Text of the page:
Average Amount of Time to Find a Job: 211 Days

According to an article from CNNMoney the average unemployed job-seeker is searching for 211 days before landing the next job.

“Job seekers are now out of work for an average of 30.2 weeks, or 7-1/2 months, up from a record high of 29.1 weeks the previous month. In fact, the average duration of unemployment has notched new records for the last 10 months in a row.”

While this number can be intimidating and daunting, it should be a warning sign for us. This is exactly why creating an emergency fund of 3-6 months of expenses is a good idea. None of us can predict the future and none of us are immune from hard and difficult times.

“The prudent see danger and take refuge, but the simple keep going and suffer for it.” Proverbs 27:12

But with or without an emergency fund, it is a good idea to have a plan of attack to handle some of those difficult “what if” scenarios. I was thankful to get a few months notice before I got laid off a couple years ago, and at that point Linda and I had a little planning meeting and we figured out how we were going to handle things financially based on a few possible outcomes.

Put simply our plan was to minimize our monthly expenses as much as possible, so we could live off of the severance and emergency fund money for as long as possible.

  • We finished paying off a car loan, which cut about $200 out of our monthly expenses.
  • We scrutinized every purchase and cut our expenses like crazy to eliminate any of the unnecessary expenses.
  • We already had a fairly small emergency fund built, but we added every extra dollar we could find to it while I still had a job.
  • I started an Ebay business to generate some side income (and to see if it was possible)

Thankfully my blogging business worked out and we really didn’t need to tap our emergency fund, but I am really glad that we were prepared.

If you are looking for a job, tomorrow we will look at some job websites to help you find a job – stay tuned.

How long did it take you to find a job? Got any other suggestions for covering the gap?

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  1. N.W.Journey

    Great article. It really is rough out there. My godfather moved to Atlanta in the big ‘rush’ when EVERYONE moved out there and he has been unemployed for at least 10 years. He had worked consistently up to that point and it seemed what hurt him was his age, he was in his mid-50s. Another family member was out of work for over 3 years and it seems her age was the factor. Do you have any tips for people who are going through this crisis who may be a little older, a lot less prepared, who are not as technologically savvy? (and who may have a hard time getting to be?)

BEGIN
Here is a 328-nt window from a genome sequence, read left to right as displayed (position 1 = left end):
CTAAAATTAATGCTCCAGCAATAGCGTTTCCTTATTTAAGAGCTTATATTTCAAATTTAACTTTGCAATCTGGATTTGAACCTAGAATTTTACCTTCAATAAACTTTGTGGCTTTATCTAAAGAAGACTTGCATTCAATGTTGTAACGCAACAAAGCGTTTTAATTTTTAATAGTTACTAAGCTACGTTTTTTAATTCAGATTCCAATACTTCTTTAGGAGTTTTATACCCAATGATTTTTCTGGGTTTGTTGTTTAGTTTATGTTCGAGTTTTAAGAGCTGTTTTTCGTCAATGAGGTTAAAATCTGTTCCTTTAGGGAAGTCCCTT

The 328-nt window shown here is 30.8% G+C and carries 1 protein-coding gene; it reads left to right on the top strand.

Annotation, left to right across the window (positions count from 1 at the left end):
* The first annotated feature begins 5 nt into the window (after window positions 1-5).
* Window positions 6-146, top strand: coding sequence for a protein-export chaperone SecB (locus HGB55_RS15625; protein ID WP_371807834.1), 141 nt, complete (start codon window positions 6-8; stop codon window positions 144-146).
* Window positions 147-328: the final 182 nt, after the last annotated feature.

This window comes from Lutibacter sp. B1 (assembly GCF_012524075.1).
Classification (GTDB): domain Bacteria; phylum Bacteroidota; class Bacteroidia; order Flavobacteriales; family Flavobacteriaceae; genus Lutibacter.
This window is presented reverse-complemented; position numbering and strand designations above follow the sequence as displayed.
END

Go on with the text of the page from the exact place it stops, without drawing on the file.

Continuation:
2. Bob

    NW, I know the market is tough – I have some friends and family in the trenches right now (I am sure we all do). Tomorrow’s article offers some job-finding websites, and I do plan on writing more on this topic as it is one that a lot of people are interested in and need right now…

  3. Steven W. Zachary

    That is great advice. You did what is the right budget plan for any time.

    When I have worked with people who lost their job, the first thing I tell them to do is give. They should volunteer at a place that brings them joy.

    When you feel good it projects and it will help you go into job interviews with confidence. Also, you can tell the prospective employer what you have been doing, which is a good ice-breaker and it will let the employer know you are a good person.

    Third, you might get noticed by someone who is able to hire you. Most jobs are gotten through word of mouth so you need to be in the right place at the right time.

    In my soon to be released book, Journey with Trust, I talk about how this concept has helped people who came to me in financial distress.

    [email protected]

  4. Ronald Dodge

    Good article for the most part. Too sad though as it seems to be mostly preaching to the choir. Maybe though, someone who isn’t already doing this sort of thing is waking up to this concept.

    For me, I look at the emergency fund as 3 parts. What are the 3 parts:

    1) Necessary living expenses (this is the part pretty much everyone thing of)

    2) The cost to repair/replace long-term assets such as your vehicle or different aspects of your home (Should use a realistic depreciation schedule to determine how much money per periodic time period to put into the fund to the extent as your financial situation will allow you to accomplish this objective). Yes, you should even put the land improvements portion of your property on this depreciation schedule given all man made items do break down and need to either be repaired or replaced.